I’ve been running into an issue in writing lately that has me stumped: grammar. Specifically, how precisely to follow grammatical rules in writing, particularly in dialog. On the one hand, John McWhorter (Our Magnificent Bastard Tongue and others) points out that the language is always in motion and often intimates that the “rules” we follow are dated. On the other hand, a shared grammar should give the most possible meaning to those words we write.

The difficulty I have is bridging the gap between real speech, which has available to it gestures and visual cues to help meaning along.  Also, because it’s thought on the fly, it includes repeats, irrelevancies and meaningless y’knows, umms, and so on, which we tolerate and edit out.

Written dialog needs to be clean and economical while sounding natural. It’s a delicate balance. I try to stay grammatical, but occasionally find my characters sounding stuffy as a result. (That’s what rewrite is for.)

Here are some I struggle with or see in my writing groups:

Bring/take: Most people seem to know the difference between transporting something toward where we are now and transporting it away. That said, common usage is collapsing to just plain “bring.” Writing needs to minimize confusion about motion. I’m sticking with the distinction.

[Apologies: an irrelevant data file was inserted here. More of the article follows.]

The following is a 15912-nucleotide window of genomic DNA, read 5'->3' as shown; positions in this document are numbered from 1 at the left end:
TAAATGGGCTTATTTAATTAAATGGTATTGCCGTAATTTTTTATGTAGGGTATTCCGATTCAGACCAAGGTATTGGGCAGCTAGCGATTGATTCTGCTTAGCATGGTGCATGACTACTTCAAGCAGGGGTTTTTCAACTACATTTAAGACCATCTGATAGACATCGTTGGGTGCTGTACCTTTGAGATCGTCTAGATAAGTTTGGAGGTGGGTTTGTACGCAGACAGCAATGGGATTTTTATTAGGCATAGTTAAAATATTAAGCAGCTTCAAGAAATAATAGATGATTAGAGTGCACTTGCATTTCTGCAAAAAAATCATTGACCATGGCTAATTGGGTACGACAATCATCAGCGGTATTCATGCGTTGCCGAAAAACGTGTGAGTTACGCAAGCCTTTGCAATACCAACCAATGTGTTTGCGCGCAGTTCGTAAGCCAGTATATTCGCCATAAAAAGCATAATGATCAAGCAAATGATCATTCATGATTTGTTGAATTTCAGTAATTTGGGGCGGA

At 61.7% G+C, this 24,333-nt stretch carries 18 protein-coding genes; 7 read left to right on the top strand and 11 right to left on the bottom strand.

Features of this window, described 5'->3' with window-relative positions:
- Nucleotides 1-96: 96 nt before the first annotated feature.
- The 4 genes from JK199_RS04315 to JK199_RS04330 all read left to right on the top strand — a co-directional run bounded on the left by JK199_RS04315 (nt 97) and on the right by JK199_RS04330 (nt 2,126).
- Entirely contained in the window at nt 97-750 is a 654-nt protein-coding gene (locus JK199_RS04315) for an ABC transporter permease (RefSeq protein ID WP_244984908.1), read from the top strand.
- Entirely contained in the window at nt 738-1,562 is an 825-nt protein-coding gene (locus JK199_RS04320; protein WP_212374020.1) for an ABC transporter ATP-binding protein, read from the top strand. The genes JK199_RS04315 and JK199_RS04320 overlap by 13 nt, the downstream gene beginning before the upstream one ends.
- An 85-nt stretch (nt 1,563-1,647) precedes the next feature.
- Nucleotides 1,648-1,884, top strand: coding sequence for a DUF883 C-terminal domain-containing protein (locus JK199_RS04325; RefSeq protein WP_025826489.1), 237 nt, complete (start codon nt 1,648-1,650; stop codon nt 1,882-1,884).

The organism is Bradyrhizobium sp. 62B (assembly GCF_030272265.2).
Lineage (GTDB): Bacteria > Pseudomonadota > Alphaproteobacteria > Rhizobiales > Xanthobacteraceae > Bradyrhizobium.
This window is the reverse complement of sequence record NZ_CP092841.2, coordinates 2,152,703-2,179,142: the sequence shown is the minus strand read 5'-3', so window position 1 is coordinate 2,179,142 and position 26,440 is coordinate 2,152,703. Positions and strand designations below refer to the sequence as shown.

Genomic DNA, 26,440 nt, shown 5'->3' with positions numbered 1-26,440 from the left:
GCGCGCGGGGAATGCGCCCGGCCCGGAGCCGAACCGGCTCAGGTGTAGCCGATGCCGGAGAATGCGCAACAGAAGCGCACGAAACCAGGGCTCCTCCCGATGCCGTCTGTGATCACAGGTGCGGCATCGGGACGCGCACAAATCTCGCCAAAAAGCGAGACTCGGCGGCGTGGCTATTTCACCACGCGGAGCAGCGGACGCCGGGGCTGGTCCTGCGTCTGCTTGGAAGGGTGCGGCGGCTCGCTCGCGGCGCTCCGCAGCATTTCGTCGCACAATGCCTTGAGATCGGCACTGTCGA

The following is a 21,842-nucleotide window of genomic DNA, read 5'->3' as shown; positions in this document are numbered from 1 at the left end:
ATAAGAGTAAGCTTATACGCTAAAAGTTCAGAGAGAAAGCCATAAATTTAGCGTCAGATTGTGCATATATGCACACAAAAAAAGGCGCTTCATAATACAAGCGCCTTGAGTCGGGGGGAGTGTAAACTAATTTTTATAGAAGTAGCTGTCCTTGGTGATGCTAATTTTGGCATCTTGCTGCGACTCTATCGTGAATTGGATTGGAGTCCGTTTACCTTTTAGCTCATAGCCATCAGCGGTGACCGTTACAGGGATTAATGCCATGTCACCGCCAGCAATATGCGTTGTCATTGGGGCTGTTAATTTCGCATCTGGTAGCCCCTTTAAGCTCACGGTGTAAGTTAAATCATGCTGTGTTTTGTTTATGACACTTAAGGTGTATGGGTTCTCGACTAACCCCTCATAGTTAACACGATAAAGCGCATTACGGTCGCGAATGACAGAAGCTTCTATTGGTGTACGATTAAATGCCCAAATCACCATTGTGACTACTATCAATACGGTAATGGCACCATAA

It's LIE, dammit!

It’s LIE, dammit!

Lay/Lie: Difficult because lay is also past tense of lie. But lay is something you do to an object and lie is an action you do to yourself. (Furthercomplicated by the fact that no one is interested in getting lied or even lain.) I stick with the distinction.

Who/whom: At least in speech, few of us observe the difference. I try to rework sentences to use who, thereby getting over the speed bump of the reader trying to remember the correct application of the rule instead of following the story line.